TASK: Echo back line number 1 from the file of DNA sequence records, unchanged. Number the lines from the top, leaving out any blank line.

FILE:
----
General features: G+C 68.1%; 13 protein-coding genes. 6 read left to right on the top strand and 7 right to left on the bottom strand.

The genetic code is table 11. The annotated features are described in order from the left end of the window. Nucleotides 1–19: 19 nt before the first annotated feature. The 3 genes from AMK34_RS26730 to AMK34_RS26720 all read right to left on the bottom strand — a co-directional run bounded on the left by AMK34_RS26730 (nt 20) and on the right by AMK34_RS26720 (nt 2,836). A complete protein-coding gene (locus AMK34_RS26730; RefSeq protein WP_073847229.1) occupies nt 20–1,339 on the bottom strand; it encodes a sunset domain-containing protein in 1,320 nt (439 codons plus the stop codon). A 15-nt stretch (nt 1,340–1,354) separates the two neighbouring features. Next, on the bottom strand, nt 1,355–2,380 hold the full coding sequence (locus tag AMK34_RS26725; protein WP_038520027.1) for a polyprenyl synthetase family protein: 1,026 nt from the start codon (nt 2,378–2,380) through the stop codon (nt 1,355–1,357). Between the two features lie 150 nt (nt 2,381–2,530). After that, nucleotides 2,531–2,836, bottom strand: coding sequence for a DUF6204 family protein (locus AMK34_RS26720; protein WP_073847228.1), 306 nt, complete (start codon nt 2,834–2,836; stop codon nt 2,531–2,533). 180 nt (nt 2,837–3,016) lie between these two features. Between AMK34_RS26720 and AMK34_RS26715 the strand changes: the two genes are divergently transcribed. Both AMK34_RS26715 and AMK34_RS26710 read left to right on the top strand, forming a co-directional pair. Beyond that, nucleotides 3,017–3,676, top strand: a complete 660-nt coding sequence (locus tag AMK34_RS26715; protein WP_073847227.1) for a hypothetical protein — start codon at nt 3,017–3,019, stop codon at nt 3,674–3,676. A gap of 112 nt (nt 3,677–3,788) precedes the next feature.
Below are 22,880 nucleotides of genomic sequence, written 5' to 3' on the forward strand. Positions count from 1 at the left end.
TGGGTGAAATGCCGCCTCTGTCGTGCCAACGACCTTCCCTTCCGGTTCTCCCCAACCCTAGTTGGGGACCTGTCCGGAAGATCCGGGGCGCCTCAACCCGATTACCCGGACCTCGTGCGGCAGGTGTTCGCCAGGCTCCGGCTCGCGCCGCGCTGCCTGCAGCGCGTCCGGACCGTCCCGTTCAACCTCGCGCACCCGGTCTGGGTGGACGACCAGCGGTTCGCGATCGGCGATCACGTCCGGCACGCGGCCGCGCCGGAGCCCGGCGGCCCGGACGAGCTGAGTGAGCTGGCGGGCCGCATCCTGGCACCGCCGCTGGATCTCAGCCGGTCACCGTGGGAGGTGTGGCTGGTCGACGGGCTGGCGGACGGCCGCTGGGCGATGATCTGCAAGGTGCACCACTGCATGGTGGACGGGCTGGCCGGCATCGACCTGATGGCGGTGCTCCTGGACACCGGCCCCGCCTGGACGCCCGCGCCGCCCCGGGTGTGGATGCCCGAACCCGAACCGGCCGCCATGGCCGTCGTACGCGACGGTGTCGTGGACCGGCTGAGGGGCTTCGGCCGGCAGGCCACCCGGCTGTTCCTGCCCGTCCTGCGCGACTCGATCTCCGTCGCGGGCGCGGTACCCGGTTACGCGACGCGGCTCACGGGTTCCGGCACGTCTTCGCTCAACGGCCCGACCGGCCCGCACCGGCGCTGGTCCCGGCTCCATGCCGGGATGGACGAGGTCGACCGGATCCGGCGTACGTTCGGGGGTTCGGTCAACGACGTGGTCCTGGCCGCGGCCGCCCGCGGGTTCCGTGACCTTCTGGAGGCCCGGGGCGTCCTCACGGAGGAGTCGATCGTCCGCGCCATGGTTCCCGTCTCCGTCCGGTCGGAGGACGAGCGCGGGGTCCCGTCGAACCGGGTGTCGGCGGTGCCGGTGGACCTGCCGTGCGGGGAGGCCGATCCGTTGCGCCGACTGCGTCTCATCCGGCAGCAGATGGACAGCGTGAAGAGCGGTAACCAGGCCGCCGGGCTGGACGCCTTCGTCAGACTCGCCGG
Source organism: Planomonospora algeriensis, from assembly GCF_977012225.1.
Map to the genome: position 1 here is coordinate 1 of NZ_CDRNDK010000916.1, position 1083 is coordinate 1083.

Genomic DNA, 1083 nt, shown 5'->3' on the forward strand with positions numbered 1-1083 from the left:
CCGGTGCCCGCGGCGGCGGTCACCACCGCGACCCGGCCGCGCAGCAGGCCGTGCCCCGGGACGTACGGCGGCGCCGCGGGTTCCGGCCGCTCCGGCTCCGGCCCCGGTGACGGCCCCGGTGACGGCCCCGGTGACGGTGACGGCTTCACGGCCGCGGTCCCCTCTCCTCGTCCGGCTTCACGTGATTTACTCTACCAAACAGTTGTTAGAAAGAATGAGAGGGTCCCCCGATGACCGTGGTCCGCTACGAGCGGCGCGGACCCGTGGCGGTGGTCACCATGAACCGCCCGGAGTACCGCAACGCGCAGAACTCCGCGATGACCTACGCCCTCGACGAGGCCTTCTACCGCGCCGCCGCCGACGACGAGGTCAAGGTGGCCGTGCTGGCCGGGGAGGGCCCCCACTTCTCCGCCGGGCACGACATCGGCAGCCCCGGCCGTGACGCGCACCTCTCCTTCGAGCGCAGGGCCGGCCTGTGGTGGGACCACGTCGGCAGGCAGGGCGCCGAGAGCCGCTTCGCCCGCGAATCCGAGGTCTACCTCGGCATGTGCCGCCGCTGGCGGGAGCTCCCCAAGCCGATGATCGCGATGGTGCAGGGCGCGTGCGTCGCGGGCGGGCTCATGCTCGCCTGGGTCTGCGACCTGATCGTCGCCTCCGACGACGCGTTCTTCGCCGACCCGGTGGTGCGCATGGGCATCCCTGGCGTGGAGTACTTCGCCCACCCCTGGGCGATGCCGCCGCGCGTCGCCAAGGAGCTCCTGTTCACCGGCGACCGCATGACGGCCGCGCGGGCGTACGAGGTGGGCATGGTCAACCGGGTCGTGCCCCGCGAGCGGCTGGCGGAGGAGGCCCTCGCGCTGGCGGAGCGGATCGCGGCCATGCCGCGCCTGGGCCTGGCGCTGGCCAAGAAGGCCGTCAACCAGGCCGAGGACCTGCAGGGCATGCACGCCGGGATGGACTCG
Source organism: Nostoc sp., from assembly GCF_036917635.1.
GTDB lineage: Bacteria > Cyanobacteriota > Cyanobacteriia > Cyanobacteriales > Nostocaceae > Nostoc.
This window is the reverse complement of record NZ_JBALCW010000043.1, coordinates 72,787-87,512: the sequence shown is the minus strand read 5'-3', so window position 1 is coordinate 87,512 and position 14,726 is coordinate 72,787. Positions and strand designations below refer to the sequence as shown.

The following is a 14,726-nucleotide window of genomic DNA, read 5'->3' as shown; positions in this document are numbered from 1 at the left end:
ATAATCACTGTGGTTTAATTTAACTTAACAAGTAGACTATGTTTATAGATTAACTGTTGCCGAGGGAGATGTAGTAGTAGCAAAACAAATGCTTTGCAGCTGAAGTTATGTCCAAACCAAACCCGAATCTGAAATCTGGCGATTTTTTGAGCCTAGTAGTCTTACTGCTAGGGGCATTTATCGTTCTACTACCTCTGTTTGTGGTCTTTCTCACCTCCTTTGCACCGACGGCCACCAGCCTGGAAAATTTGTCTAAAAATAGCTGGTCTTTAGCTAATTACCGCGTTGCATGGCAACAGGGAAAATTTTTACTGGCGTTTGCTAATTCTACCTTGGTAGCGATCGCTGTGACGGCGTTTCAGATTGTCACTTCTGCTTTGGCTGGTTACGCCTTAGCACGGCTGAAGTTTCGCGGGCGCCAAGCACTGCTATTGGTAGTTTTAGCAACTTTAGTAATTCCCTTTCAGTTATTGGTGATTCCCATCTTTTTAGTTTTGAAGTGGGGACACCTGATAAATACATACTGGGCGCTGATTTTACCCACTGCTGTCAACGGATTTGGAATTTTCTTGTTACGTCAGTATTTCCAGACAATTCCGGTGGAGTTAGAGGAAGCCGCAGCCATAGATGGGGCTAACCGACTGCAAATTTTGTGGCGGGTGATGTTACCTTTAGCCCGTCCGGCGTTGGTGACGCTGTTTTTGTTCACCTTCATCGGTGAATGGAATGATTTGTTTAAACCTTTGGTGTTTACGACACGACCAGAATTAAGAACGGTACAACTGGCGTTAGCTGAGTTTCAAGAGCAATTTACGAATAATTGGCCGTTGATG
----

General features: G+C 68.1%; 13 protein-coding genes. 6 read left to right on the top strand and 7 right to left on the bottom strand.